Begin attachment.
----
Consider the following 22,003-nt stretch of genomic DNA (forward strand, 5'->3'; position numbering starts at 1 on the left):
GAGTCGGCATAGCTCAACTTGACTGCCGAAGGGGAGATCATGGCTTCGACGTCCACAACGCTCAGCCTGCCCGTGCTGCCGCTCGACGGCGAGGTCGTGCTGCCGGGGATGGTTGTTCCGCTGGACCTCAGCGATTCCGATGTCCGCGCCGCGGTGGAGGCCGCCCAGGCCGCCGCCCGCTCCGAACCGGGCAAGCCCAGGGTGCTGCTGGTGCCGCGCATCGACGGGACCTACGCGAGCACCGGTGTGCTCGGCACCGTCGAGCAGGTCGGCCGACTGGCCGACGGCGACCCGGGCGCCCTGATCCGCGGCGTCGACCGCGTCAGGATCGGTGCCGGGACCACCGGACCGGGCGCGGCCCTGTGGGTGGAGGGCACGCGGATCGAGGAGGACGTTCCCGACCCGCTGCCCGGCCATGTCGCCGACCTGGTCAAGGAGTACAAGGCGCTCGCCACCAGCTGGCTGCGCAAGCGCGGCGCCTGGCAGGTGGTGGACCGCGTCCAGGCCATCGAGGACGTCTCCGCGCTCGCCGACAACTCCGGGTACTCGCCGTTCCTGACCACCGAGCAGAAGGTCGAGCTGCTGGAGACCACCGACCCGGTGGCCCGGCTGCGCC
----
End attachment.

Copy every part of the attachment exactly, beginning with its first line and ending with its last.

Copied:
Consider the following 22,003-nt stretch of genomic DNA (forward strand, 5'->3'; position numbering starts at 1 on the left):
GAGTCGGCATAGCTCAACTTGACTGCCGAAGGGGAGATCATGGCTTCGACGTCCACAACGCTCAGCCTGCCCGTGCTGCCGCTCGACGGCGAGGTCGTGCTGCCGGGGATGGTTGTTCCGCTGGACCTCAGCGATTCCGATGTCCGCGCCGCGGTGGAGGCCGCCCAGGCCGCCGCCCGCTCCGAACCGGGCAAGCCCAGGGTGCTGCTGGTGCCGCGCATCGACGGGACCTACGCGAGCACCGGTGTGCTCGGCACCGTCGAGCAGGTCGGCCGACTGGCCGACGGCGACCCGGGCGCCCTGATCCGCGGCGTCGACCGCGTCAGGATCGGTGCCGGGACCACCGGACCGGGCGCGGCCCTGTGGGTGGAGGGCACGCGGATCGAGGAGGACGTTCCCGACCCGCTGCCCGGCCATGTCGCCGACCTGGTCAAGGAGTACAAGGCGCTCGCCACCAGCTGGCTGCGCAAGCGCGGCGCCTGGCAGGTGGTGGACCGCGTCCAGGCCATCGAGGACGTCTCCGCGCTCGCCGACAACTCCGGGTACTCGCCGTTCCTGACCACCGAGCAGAAGGTCGAGCTGCTGGAGACCACCGACCCGGTGGCCCGGCTGCGCC